Under one roof — Reforming America’s federal housing programs

Pandemic has exposed failures in our housing system, and new report from Senate Budget Committee offers a way forward

The federal government’s current approach to housing assistance is failing the neediest Americans, Enzi writes.  (Caroline Brehman/CQ Roll Call file photo)
The federal government’s current approach to housing assistance is failing the neediest Americans, Enzi writes. (Caroline Brehman/CQ Roll Call file photo)
Posted October 22, 2020 at 5:00am

The economic damage wrought by the pandemic has revealed many things, and one glaring issue is the importance of an effective federal housing assistance system.

Unfortunately, as millions of Americans are learning firsthand, we don’t have that. The Senate Budget Committee, which I chair, just released what we hope is a meaningful report showing how the federal government’s current approach to housing assistance is failing the neediest Americans. Moreover, it demonstrates that if we started from scratch, few, if any, would design the system we currently have.

It is a shocking failure that last year Washington spent over $50 billion on housing, guaranteed about $2 trillion in home loans and provided billions more through the tax code, yet more than half a million people in this country were homeless on a single night in 2019. Housing assistance is scattered across 20 different federal entities that administer 160 housing assistance programs and activities, creating confusion and significant headaches for those seeking help. This dysfunctional housing system does not effectively serve those in need. Congress can and must do better. This sprawling, fractured system is the result of more than 80 years of federal efforts to address shifting housing goals. These changing priorities and goals, unfortunately, have resulted in a system that fails in achieving its goals, while creating duplication and waste.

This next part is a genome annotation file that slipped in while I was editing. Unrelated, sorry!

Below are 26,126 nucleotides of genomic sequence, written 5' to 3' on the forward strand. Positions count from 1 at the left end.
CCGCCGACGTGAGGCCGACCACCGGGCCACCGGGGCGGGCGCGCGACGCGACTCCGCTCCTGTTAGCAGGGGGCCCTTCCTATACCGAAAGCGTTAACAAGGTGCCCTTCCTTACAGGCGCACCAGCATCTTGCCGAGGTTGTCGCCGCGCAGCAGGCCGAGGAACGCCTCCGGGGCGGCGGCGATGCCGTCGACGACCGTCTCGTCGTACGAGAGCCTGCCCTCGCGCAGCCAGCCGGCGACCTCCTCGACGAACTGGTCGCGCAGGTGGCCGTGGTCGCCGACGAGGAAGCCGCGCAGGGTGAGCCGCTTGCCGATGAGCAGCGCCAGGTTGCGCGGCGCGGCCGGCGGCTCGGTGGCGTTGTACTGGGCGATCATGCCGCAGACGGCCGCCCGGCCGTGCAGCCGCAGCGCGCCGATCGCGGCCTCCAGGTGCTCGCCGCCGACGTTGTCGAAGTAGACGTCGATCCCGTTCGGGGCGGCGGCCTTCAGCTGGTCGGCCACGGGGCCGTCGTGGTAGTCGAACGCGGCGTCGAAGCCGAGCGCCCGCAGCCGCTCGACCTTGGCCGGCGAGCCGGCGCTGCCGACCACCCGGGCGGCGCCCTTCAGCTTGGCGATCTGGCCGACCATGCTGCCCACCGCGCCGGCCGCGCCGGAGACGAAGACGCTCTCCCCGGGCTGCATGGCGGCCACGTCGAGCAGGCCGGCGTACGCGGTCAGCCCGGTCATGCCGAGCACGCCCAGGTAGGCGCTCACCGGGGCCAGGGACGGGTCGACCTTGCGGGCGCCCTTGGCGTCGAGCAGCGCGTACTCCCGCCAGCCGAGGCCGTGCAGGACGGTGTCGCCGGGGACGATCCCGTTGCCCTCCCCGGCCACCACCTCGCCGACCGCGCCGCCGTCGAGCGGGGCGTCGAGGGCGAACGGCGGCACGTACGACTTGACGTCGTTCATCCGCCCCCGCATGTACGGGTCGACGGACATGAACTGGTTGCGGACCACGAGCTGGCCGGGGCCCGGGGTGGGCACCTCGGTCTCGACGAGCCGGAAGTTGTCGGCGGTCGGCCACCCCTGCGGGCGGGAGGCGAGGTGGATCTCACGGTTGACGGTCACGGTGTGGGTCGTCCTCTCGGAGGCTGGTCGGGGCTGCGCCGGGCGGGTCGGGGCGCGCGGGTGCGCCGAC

It is time to examine these programs closely with an eye toward streamlining some duplicative programs under one roof. That way, the millions of Americans who need these services can find and actually use them. 

Streamlined programs and fewer bureaucrats would mean more direct assistance to those in need and could lead to lower administrative costs, including expensive government salaries. It would also take an important first step toward fixing or consolidating underperforming programs. The savings realized from simplifying programs could then go toward helping families obtain the housing they so desperately need.

The Senate Budget Committee recently held a roundtable discussion to examine how housing assistance is delivered and, more importantly, how we can reform it. The roundtable revealed bipartisan consensus that the system needs improving. There was also agreement around the concept of giving greater control to tenants. Most notably, a consensus emerged that housing vouchers were a particularly effective affordable housing tool. Our new report, built upon that bipartisan discussion, is designed to jump-start a conversation about reforming federal housing assistance programs. 

This report shines a light on the redundancies in the government’s major rental assistance programs and shows how similarities between certain programs suggest opportunities for streamlining. The report also raises significant concerns about the need for transparency, and congressional oversight regarding the administrative costs of these programs and the number of employees administering them. As Congress considers additional measures to address housing needs in the wake of the COVID-19 pandemic, this report makes clear that it is time for lawmakers to review the current state of federal housing programs and assess what works and what doesn’t so we can best target assistance in the future. 

Unfortunately, federal housing bureaucracies have grown so large that they are now failing those they should be serving. Most Americans don’t even know the full extent of the programs available or where they can go for help. Studies have shown that public housing and project-based programs can trap families in high poverty neighborhoods, with significant long-term consequences for their health and well-being. It is my hope that this report and the work we have engaged in preparing it starts a serious, bipartisan review to improve our housing assistance programs.

Sen. Michael B. Enzi is a Republican representing the state of Wyoming. He chairs the Senate Budget Committee.